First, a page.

Posted on: 12 May 2015
Moving can be stressful enough on you, so just imagine how drastically it can affect your cats. By their very nature, cats are territorial animals, so uprooting them and introducing them to a brand new space is never easy. However, there are a few steps you can take to help make the transition a little easier on your indoor feline friends.
DO Pack Kitty Toys Last
Cats use their scent as a territorial marker, so keeping some toys and other items around that have your cat's scent on them can help ease their transition into the new space. Try to hold off on packing up your cats' favorite toys until immediately before the move; the same goes with any cat beds, blankets, or other items your cats spend a lot of time on or around. Then, when you do move your cats into the new space, make sure those items are made readily available to your cats, which will help them feel at home more quickly.
DO Move Cats in Last
Always wait until all of your personal belongings have been moved into your home before you introduce your cats to the space. There are several reason as to why this is important. For starters, you don't want your cats in the home while your moving company (such as E-Z Moving & Storage) is walking in and out with large furniture and boxes, as this could prevent an escape opportunity for your stressed out kitties. Furthermore, by waiting until all your furniture is in place and boxes are moved in, you can avoid further stressing your cats out by having furniture being moved around them, so they'll be more easily acquainted.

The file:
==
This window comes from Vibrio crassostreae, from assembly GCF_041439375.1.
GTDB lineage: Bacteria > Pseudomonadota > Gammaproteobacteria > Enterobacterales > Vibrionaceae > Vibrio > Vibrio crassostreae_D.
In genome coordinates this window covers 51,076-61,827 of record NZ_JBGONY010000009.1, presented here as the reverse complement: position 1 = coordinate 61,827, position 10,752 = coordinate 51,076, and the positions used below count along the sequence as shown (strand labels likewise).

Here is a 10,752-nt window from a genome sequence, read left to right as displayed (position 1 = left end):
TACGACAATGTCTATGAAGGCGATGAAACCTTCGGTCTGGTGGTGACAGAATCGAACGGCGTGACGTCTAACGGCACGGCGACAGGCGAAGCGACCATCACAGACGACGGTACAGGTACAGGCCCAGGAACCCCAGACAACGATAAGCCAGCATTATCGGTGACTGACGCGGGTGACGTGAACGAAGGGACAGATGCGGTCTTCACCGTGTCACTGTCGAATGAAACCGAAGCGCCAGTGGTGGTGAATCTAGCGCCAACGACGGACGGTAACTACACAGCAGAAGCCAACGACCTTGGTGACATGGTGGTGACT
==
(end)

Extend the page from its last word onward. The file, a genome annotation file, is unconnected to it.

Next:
DON'T Disrupt Routines
Finally, try to stick to your cats' routines as much as possible. For instance, if you feed your cats around the same time every day, try to continue doing that once you get moved into the new place. Believe it or not, cats rely heavily on routines to maintain a sense of normalcy in their lives. Even a change in a routine that seems minuscule to you could be extremely stressful to your cat. If possible, keep your cats' litter box in a similar location as it was in the old home.
As you can see, there's a lot you can do to help your indoor cat or cats become better acquainted to your new home in practically no time at all.Share